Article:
I received my first poetry rejection of the year last week. I’ve had enough over the years to not be bothered by them. They come with the territory, no matter how good a writer you are. “I love my rejection slips,” wrote Sylvia Plath. “They show me I try.”
A rejection means very little in terms of meaningful judgment on the quality of the rejected poem, or poet for that matter. Rejected poems can do very well elsewhere – see this article in the Irish Times about Damen O’Brien’s poem that won the €10,000 Moth prize last year.
It’s a subjective business, and each editor has different perspectives on what they are looking for. It can often be down to what else has been sent in. Sometimes a theme will come together based on other submitted work, leading to poems that had been strongly considered being discounted (this happened to me last year). Alternatively, an editor may receive several perfectly useable poems that are all about the same subject. I’ve been part of the editing team for South on three occasions, for one of which we received three poems by different poets about a relative’s glasses. They were all perfectly publishable – but were we going to accept all three?
There’s also the volume of submissions to consider. Some magazines get several thousand for each issue. Even the lesser-known online publications will get submissions in the hundreds. Again, judging by my experience as an editor, most of these will be pretty good. So rejections are par for the course.
So getting a poem accepted is a joy rather than something to expect. My numbers from last year are as follows – I didn’t send out as much as I would have liked – whilst some seem to have been able to focus on sending submissions and / or writing about Covid, I couldn’t.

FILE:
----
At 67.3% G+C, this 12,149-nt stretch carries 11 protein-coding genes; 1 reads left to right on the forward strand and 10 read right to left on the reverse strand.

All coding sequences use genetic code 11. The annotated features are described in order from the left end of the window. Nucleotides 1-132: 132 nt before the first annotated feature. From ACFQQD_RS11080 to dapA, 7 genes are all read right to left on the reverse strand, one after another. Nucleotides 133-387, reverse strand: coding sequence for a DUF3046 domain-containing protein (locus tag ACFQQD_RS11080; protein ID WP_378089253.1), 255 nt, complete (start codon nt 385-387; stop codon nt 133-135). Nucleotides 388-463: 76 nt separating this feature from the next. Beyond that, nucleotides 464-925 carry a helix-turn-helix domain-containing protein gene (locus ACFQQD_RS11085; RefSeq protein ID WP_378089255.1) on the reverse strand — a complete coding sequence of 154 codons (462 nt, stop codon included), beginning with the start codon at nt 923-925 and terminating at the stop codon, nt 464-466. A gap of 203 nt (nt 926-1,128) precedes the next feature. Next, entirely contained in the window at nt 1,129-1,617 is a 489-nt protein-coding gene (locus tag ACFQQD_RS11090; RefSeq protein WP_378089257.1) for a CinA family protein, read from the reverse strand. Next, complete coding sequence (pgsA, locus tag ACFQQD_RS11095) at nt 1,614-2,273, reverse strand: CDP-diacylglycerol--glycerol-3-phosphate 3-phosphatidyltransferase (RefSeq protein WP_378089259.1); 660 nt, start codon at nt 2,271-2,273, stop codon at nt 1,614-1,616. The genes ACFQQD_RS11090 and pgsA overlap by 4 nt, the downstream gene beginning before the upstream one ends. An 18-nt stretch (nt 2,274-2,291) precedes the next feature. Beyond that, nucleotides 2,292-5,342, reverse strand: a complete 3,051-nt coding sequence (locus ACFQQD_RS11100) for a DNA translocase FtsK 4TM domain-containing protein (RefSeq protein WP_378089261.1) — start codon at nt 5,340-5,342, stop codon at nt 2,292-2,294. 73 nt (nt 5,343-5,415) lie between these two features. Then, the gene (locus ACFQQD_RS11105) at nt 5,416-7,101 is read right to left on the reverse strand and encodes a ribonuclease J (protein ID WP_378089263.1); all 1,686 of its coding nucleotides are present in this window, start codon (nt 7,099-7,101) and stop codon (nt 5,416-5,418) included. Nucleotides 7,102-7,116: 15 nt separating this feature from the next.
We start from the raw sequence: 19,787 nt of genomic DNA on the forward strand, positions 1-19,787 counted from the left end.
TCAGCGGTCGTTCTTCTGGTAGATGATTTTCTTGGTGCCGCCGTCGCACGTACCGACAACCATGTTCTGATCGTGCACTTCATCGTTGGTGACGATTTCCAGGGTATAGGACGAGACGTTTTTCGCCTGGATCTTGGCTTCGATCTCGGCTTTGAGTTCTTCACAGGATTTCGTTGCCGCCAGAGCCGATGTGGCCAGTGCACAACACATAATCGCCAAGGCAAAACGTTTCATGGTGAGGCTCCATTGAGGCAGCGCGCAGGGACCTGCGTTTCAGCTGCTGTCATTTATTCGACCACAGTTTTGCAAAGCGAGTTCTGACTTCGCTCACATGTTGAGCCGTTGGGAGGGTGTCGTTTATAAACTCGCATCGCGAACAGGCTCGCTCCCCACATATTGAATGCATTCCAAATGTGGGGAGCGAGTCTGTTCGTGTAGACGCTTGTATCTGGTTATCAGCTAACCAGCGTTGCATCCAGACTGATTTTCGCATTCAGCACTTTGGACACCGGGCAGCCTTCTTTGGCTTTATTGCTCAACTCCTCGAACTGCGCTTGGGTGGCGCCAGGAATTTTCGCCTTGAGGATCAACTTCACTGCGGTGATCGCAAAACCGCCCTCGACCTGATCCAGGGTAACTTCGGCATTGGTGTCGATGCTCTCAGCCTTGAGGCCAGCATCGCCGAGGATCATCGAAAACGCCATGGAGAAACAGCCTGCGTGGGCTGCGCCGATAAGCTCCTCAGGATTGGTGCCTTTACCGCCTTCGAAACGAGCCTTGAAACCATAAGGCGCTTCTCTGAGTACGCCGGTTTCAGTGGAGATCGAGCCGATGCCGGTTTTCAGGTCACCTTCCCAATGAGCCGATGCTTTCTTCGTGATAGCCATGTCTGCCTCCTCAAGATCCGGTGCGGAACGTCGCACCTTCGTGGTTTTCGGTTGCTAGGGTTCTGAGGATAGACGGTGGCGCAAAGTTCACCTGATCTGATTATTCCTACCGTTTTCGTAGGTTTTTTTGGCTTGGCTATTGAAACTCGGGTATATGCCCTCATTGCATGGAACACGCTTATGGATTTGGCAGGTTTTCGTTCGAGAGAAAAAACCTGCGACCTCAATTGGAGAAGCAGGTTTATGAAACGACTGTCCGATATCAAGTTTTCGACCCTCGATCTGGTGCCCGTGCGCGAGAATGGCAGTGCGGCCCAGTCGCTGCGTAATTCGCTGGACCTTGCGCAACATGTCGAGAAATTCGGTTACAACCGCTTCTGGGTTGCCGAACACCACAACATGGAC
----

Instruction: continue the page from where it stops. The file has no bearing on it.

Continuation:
Magazine Submissions 23 – Acceptances 3 – New Magazine Acceptances – 1
Competitions 4 – Acceptances / Placements 2
I also had 6 poems appear on blogs (other than this one!) in 2020
Not really much to shout about is it? But that’s the point of this post. As writers we have to enjoy success in whatever form it comes , and not be disheartened by the failures.
Anyway, each time a poem comes back, there’s a chance to to find a home for it somewhere else. Obviously after 5 or 10 rejections it might be worth reviewing and editing before sending it out again, but you’ve just got to keep moving, keep sending the work out, in the knowledge that some of it, somewhere, will stick.
I guess what goes for poetry submissions goes for life in general.
Keep on keeping on.
Oh and the photo at the top of this post? It became the front cover for my first poetry collection which came out in 2018. If you’d told me a year earlier that I’d be launching my first poetry book in September 2018, I’d have asked you what you were smoking. Sometimes success is closer than you think.